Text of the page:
Using Limited Time Periods as a Means to Evaluate Microwave Sounding Unit Derived Tropospheric Temperature Trend Methods

Persistent Link:
http://hdl.handle.net/10150/194417
Title:
Using Limited Time Periods as a Means to Evaluate Microwave Sounding Unit Derived Tropospheric Temperature Trend Methods
Author:
Randall, Robb M
Issue Date:
2007
Publisher:
The University of Arizona.
Rights:
Copyright © is held by the author. Digital access to this material is made possible by the University Libraries, University of Arizona. Further transmission, reproduction or presentation (such as public display or performance) of protected items is prohibited except with permission of the author.
Abstract:
Limited Time Period (LTP) running trends are used to evaluate Microwave Sounding Unit (MSU) derived tropospheric temperature trend methods in an attempt to alleviate documented considerable disagreements between tropospheric datasets so investigation into the atmospheric variability is able to move forward.Regression derived coefficients were used to combine lower stratosphere (LS) and mid-troposphere to lower stratosphere (MT) simulated MSU channels from RATPAC radiosonde data. This protocol is used to estimate tropospheric temperature trends and compared to actual RATPAC derived tropospheric temperature trends. It is found that the statistical LS/MT combination results in greater than 50% error over some LTP. These errors are found to exist when strong cooling in the stratosphere is coincident with periods when the level separating cooling from warming is above the tropopause.LTP trends are also created from various MSU difference time series between the University of Alabama in Huntsville (UAH) and Remote Sensing System (RSS) group's lower troposphere (LT) and MT channels. Results suggest the greatest discrepancies over time periods where NOAA-11 through NOAA-15 adjustments was applied to the raw LT data over land. Discrepancies are shown to be dominated by differences in diurnal correction methods due to orbital drift. Comparison of MSU data with radiosonde data indicate that RSS's method of determining diurnal effects is overestimating the correction in the LT channel. Diurnal correction signatures still exist in the RSS LT time series and are likely affecting the long term trend with a warm bias.These findings suggest atmospheric amplification is not happening in the atmosphere using globally averaged data over the MSU era. There is evidence however from the radiosonde data that shows greater warming in the ~300-500 hPa layer than at the surface during some LTP in the complete radiosonde database. This temporal change in temperature trends warrants further studies on this subject.This research suggests overall that the temporal changes in temperature trend profiles and their causes are extremely important in our understanding of atmospheric changes and are themselves, not well characterized.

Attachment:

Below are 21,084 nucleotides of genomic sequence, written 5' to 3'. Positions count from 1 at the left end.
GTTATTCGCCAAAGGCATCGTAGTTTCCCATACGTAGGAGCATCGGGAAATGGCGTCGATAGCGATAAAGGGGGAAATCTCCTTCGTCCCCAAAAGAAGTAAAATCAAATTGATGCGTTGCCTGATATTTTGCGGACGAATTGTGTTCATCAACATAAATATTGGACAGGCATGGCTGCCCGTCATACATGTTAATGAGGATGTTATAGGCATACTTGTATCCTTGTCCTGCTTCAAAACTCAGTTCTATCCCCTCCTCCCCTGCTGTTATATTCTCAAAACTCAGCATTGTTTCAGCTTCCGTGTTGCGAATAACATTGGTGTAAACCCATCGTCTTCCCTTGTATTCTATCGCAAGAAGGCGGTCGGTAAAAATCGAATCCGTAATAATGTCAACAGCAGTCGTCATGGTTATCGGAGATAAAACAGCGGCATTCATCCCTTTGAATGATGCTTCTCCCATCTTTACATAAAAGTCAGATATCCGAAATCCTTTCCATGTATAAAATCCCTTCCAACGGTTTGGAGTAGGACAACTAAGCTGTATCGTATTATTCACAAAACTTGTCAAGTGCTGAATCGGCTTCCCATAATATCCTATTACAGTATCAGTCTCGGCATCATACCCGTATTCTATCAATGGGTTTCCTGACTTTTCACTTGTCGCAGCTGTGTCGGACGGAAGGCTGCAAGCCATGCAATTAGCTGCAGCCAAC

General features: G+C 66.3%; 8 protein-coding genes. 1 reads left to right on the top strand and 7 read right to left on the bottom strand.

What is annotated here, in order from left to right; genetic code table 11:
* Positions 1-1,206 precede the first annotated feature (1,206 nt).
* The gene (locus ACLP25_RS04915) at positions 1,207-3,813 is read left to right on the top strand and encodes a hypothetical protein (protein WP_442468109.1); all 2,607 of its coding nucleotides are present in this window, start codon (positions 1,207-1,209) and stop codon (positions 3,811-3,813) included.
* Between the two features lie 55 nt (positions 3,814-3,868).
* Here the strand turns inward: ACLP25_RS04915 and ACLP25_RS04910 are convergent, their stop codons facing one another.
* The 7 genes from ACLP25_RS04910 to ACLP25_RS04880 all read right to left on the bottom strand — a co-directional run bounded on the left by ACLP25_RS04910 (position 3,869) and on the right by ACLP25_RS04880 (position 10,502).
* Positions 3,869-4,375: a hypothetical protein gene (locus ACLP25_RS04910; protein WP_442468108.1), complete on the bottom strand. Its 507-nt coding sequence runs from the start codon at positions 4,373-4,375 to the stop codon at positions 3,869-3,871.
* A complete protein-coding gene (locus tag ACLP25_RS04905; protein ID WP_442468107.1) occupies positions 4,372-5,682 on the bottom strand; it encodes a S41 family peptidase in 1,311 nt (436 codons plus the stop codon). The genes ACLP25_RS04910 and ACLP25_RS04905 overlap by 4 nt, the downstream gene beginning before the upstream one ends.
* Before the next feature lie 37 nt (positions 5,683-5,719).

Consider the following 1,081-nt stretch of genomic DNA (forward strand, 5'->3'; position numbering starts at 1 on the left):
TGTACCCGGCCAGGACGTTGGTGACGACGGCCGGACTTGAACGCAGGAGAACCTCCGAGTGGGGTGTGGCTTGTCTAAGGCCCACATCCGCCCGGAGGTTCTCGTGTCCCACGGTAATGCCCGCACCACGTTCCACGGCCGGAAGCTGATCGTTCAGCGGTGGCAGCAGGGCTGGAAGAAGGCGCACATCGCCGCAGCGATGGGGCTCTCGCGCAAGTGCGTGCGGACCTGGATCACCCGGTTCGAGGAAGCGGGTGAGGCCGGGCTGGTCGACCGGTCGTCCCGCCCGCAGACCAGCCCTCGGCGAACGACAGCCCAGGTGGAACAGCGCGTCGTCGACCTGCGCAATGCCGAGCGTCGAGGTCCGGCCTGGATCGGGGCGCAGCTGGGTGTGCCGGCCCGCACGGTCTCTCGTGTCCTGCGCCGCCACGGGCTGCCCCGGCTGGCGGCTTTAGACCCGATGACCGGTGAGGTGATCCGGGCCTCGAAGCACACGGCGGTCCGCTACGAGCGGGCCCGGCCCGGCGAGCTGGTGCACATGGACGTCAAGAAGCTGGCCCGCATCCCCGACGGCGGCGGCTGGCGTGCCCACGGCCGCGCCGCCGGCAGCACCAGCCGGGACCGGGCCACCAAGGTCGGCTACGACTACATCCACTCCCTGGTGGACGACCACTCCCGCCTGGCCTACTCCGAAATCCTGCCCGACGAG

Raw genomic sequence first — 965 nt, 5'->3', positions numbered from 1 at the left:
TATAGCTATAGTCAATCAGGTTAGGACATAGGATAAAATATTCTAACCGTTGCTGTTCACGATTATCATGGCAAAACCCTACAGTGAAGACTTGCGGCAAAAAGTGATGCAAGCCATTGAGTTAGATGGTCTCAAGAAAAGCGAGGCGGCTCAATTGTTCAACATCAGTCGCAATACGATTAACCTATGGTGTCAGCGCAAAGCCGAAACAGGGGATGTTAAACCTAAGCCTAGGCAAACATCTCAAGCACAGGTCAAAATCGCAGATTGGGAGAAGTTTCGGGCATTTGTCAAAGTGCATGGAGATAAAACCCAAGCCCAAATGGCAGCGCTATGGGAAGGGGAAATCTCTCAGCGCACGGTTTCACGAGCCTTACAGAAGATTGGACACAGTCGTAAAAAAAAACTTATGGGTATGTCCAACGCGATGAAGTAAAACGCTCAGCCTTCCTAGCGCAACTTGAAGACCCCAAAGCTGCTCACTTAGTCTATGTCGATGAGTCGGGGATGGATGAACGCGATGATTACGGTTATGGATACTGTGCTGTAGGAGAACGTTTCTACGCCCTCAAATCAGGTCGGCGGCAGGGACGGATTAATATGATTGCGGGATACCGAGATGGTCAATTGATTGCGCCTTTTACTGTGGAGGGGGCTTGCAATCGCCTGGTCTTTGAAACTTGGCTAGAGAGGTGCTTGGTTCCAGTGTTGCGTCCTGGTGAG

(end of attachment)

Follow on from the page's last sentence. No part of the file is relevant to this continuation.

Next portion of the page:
Type:
text; Electronic Dissertation
Keywords:
Atmospheric Sciences
Degree Name:
PhD
Degree Level:
doctoral
Degree Program:
Atmospheric Sciences; Graduate College
Degree Grantor:
University of Arizona
Advisor:
Herman, Benjamin M
Committee Chair:
Herman, Benjamin M

Full metadata record

DC FieldValue Language
dc.language.isoENen_US
dc.titleUsing Limited Time Periods as a Means to Evaluate Microwave Sounding Unit Derived Tropospheric Temperature Trend Methodsen_US